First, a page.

For three hours, the fly fishing community in the Pikes Peak region came together to watch a handful of films that capture the adventure of fly fishing. The night devoted to the Fly Fishing Film Tour, with all proceeds going to Project Healing Waters, is not just about the films, though.
A Story and The Cause
Larry Fivecoats' story is captured in his film called "Breaking Through: The Story of Larry Fivecoats."
We were fortunate that Larry (pictured here with his grandson, Nicholas) was in attendance at tonight's event. Larry, a veteran of the Vietnam War and currently the co-lead for Denver's Project Healing Waters, movingly stated what Project Healing Waters has meant to him:
"It does make us better people. Better husbands. Better fathers. Better brothers. It's all part of coming home, all the way. For some of us, it just takes a little longer."
The Auction and Raffle
OK, these are always great because of the terrific prizes. The highlight tonight, though, had to do with the hand-crafted bamboo rod donated by High Plains Rods for the auction. The highest bid was $975.00. But wait...the highest bidder donated the $975 and the rod went back on the bidding table. Then the highest bid was $850! What a great gesture by one of the members of our fly fishing community. Thanks to all of the local businesses that offered raffle and auction items: Sportsman's Paradise, Gunnison River Guides, John St. John (float trip on the Yampa), Blindside, and Orvis. And for the speed raffle, people in attendance purchased 1500 raffle tickets with all proceeds of the raffle and the auction going to support Project Healing Waters.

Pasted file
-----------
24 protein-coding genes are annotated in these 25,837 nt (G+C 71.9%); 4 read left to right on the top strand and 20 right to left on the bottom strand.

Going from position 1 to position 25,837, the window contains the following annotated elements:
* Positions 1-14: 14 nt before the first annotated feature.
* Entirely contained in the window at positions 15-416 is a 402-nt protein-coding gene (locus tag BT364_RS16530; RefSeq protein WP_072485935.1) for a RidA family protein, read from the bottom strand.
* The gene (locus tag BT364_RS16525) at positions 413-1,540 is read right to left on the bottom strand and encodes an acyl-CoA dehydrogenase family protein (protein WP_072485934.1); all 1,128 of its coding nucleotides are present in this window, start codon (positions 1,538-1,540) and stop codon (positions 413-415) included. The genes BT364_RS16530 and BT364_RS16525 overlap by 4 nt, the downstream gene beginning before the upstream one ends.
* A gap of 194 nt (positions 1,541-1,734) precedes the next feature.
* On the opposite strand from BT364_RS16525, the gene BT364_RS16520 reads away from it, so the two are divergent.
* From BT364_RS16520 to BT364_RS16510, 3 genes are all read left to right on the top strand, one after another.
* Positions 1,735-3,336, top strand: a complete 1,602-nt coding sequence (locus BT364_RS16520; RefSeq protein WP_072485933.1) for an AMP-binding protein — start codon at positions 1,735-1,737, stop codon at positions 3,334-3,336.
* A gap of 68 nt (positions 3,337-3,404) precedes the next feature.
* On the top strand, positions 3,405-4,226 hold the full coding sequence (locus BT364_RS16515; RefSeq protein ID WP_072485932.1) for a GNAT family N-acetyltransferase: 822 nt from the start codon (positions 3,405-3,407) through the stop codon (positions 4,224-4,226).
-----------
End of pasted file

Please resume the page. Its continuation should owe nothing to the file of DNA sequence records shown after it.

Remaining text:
This year's selections seemed to have a broader range of films than years past. The films seemed to fall into three categories. There were the films that got your adrenaline pumping and added destinations to your bucket list. We saw videos that captured fly fishing in Iceland, one that gave a glimpse into the characters who live and fish in Alaska, and another that attempted to define what "bucknasty browns" are. We watched "Carpland" that debunked carp as "trash fish" and recast them as sport fish worthy of pursuit. Another category were the films that addressed conservation of our fisheries. From fishing for taiment in Mongolia to fishing for bonefish in the 90 miles between the U.S. and Cuba, we were reminded that high quality fisheries need our attention so that they are sustainable. As the film "90 Miles" said, "the future of our sport depends on what we do today." All the films, though, captured the "why" of this adventure of fly fishing: the escape, the freedom of it, the way it forces us to be in the moment.
From Angler's Covey, Royal Gorge Anglers, the Cheyenne Mountain Chapter of Trout Unlimited, and Project Healing Waters -- thank you to all who came out. We're grateful for your support and generosity. Tight lines.
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